Even before the AMCAS and AACOMAS applications open in May, you can take steps to move your application process along. Since submitting your applications as early as possible may yield earlier interview invitations and acceptances, tying up loose ends prior to the application season may help you snag an early acceptance letter and end the anxiety of waiting to see whether you’ll get into medical school. To best ensure a smooth submission process, complete these four tasks before applications formally open:
1. Complete and polish your personal statement
You’re familiar with the prompt, and you know the length—so get your personal statement out of the way before the rush of secondary application essays hits. Remember that finishing the first draft of your personal statement does not mean that your statement is ready to be seen by admissions committees. Once you complete the first draft, seek out two or three readers to give you feedback for revisions. Select your readers by choosing people who have familiarity with the medical school admissions process. Pre-medical advisors, academic deans, doctors, residents, or current medical students may all have useful input. Incorporate feedback as you revise your statement, and consult your readers again with your newest draft. Repeat this process of drafting and consultation until everyone agrees that your statement best represents who you are as a candidate for admission to medical school.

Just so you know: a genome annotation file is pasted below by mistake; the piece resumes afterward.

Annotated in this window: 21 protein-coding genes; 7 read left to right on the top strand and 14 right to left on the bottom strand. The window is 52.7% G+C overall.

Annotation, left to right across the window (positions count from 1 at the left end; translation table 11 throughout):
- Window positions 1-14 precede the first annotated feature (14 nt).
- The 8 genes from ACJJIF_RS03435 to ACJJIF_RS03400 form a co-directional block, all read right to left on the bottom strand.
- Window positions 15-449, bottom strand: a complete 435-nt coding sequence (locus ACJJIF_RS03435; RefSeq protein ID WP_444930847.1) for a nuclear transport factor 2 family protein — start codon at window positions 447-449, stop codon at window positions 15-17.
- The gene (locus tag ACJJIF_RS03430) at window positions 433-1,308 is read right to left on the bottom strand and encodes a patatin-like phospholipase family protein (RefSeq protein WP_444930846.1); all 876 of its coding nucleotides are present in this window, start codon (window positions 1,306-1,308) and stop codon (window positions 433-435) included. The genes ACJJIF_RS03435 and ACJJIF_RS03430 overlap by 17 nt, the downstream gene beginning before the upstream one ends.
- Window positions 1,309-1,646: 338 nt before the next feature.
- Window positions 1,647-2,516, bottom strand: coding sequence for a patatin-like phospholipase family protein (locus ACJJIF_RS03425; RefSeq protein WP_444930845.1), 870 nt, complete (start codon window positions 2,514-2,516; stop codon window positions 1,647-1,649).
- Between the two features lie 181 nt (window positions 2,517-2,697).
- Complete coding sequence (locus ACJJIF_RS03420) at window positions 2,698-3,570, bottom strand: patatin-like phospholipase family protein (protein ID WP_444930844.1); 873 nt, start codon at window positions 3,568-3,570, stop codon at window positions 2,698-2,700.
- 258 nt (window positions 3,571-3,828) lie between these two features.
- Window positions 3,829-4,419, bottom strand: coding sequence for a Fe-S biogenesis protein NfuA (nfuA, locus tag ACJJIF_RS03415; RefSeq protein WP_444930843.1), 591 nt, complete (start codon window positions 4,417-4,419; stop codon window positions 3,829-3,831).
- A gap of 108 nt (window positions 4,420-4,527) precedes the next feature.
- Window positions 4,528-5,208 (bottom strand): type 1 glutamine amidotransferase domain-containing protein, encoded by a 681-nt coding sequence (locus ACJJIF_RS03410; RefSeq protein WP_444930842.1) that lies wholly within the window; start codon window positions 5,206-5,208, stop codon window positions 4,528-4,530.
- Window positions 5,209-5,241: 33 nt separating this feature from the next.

2. Finalize the list of schools to which you will apply
In the months before AMCAS opens, make a list of qualities you want your future medical school to have. Do you want an urban setting? Would you like to be close to family? Is there a certain population in whose health you are particularly interested? Consider factors like location, clinical learning opportunities, curriculum structure, and class size to develop a list of schools to which you will apply. Additionally, remember to be pragmatic when finalizing your list. Select schools that have historically accepted candidates with similar GPAs and MCAT scores to you, and avoid wasting application fees on schools unlikely to see you as a good fit for their class.
3. Check in with the people who are writing your letters of recommendation
If you have not already asked for letters of recommendation, get those conversations moving as soon as possible! But if you have selected your recommenders, use the month or two prior to application season to update your recommenders with deadlines or new information that may be useful when writing your letters. This check-in can also address any questions your recommenders have about your application process, as well as serve as a gentle reminder to finish your letters in a timely manner.
4. Update your CV
Both the AMCAS and AACOMAS applications include a “Work and Activities” section in which you will list your volunteer, research, and employment experiences. Get a head start on this section by updating your CV with the information required for your applications. For each of your experiences, you must provide the name and contact information of your supervisor, the start and end dates of the experiences, the frequency with which you participated (i.e. once a week for four hours), and the total number of hours you worked. Additionally, you will have 600 (AACOMAS) to 700 (AMCAS) characters to describe each activity. The AMCAS application also asks that you select your three most meaningful experiences and explain the importance of each experience in 1,325 characters or less. Though tedious, updating your CV ahead of time can push your submission process forward, landing your application in front of admissions committees earlier.